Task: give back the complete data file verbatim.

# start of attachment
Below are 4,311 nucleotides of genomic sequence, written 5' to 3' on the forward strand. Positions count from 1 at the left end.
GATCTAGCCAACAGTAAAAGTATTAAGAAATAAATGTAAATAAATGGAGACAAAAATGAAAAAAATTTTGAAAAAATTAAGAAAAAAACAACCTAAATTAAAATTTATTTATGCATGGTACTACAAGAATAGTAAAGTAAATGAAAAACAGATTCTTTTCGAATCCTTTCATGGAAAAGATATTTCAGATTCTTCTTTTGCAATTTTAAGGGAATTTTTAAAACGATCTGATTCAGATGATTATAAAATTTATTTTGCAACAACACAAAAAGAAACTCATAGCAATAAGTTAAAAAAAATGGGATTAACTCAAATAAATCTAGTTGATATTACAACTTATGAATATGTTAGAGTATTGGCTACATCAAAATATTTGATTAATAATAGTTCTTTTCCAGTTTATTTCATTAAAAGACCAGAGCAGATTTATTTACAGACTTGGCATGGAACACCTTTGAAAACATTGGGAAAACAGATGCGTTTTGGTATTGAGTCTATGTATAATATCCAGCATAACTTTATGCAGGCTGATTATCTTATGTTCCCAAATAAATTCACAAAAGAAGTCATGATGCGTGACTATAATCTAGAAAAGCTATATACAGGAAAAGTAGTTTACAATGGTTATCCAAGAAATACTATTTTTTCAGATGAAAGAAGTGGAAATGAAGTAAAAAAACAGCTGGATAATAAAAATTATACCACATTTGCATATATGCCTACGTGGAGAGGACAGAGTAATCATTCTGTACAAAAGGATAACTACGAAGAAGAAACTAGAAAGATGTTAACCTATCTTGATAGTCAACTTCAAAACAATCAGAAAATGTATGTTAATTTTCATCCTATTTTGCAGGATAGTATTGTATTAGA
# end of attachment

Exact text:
Below are 4,311 nucleotides of genomic sequence, written 5' to 3' on the forward strand. Positions count from 1 at the left end.
GATCTAGCCAACAGTAAAAGTATTAAGAAATAAATGTAAATAAATGGAGACAAAAATGAAAAAAATTTTGAAAAAATTAAGAAAAAAACAACCTAAATTAAAATTTATTTATGCATGGTACTACAAGAATAGTAAAGTAAATGAAAAACAGATTCTTTTCGAATCCTTTCATGGAAAAGATATTTCAGATTCTTCTTTTGCAATTTTAAGGGAATTTTTAAAACGATCTGATTCAGATGATTATAAAATTTATTTTGCAACAACACAAAAAGAAACTCATAGCAATAAGTTAAAAAAAATGGGATTAACTCAAATAAATCTAGTTGATATTACAACTTATGAATATGTTAGAGTATTGGCTACATCAAAATATTTGATTAATAATAGTTCTTTTCCAGTTTATTTCATTAAAAGACCAGAGCAGATTTATTTACAGACTTGGCATGGAACACCTTTGAAAACATTGGGAAAACAGATGCGTTTTGGTATTGAGTCTATGTATAATATCCAGCATAACTTTATGCAGGCTGATTATCTTATGTTCCCAAATAAATTCACAAAAGAAGTCATGATGCGTGACTATAATCTAGAAAAGCTATATACAGGAAAAGTAGTTTACAATGGTTATCCAAGAAATACTATTTTTTCAGATGAAAGAAGTGGAAATGAAGTAAAAAAACAGCTGGATAATAAAAATTATACCACATTTGCATATATGCCTACGTGGAGAGGACAGAGTAATCATTCTGTACAAAAGGATAACTACGAAGAAGAAACTAGAAAGATGTTAACCTATCTTGATAGTCAACTTCAAAACAATCAGAAAATGTATGTTAATTTTCATCCTATTTTGCAGGATAGTATTGTATTAGA